De Morgan


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Related to De Morgan: De Morgan law, De Morgan theorem

De Mor·gan

 (dĭ môr′gən), Augustus 1806-1871.
British mathematician who rigorously defined the technique of mathematical induction and greatly contributed to the development of symbolic logic.

De Mor•gan

(dɪ ˈmɔr gən)
n.
Augustus, 1806–71, English mathematician and logician.
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References in classic literature ?
William De Morgan, by profession a manufacturer of artistic pottery, has astonished the world by beginning to publish at the age of sixty-five a series of novels which show no small amount of Thackeray's power combined with too large a share of Thackeray's diffuseness.
"This weekend is your last chance to come and see the current exhibition of stunning art and ceramics by Evelyn and William de Morgan at Wightwick Manor, before the gallery closes for a complete refresh.
A copy of the initial report that was consequently deleted was published on Tuesday by Belgian newspaper De Morgan.
Maspero's two terms as director-general (1881-86, 1899-1914) and those of three other Frenchmen during the interregnum--Eugene Gre'baut (1886-92), Jacques de Morgan (1892-97), and Victor Loret (1897-99)--provide the chronological frameworks for about half of the chapters.
Sublime Symmetry: The Mathematics Behind William De Morgan's Ceramic Designs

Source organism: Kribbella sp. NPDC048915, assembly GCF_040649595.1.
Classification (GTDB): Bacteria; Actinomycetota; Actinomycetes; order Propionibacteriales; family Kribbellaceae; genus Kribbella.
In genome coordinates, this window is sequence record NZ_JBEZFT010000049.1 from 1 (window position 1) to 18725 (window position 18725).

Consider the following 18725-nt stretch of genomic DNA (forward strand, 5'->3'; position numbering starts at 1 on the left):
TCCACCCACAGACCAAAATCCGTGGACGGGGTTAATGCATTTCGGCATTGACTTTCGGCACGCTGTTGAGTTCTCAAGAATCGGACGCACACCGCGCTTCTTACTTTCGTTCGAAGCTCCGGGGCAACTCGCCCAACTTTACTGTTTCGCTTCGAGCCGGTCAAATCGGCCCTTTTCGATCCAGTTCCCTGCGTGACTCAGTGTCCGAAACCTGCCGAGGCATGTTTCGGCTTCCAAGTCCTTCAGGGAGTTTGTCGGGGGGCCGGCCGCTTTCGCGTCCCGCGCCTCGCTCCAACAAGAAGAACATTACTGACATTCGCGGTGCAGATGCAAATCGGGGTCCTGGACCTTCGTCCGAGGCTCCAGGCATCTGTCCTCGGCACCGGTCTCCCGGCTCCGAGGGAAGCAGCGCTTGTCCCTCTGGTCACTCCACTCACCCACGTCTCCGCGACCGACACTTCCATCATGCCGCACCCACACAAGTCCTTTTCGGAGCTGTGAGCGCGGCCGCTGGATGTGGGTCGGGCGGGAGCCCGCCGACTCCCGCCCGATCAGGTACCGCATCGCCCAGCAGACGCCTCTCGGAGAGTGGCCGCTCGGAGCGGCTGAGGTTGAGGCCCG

The famous mathematician Agustus de Morgan was once presented with a list of 800 anagrams on his name as compiled by one of his admirers.
The collection was unearthed by French mining engineer and archaeologist Jean-Jacques de Morgan. Morgan's aim was twofold: first, to reveal the evidences of Elamite civilization, the importance of which was indirectly known by allusions from the Assyrians who destroyed Susa in 648 BCE, and, second, to discover the very origins of eastern civilization, which Morgan assumed to have stemmed from Susiana.
It turns out the brilliantly-coloured ceramics were coveted De Morgans, designed by William De Morgan, a key proponent of the Arts and Crafts movement in the late 19th and early 20th century.
It turns out the brilliantly coloured ceramics were coveted De Morgans, designed by William De Morgan, a key proponent of the Arts and Crafts movement in the late 19th and early 20th century.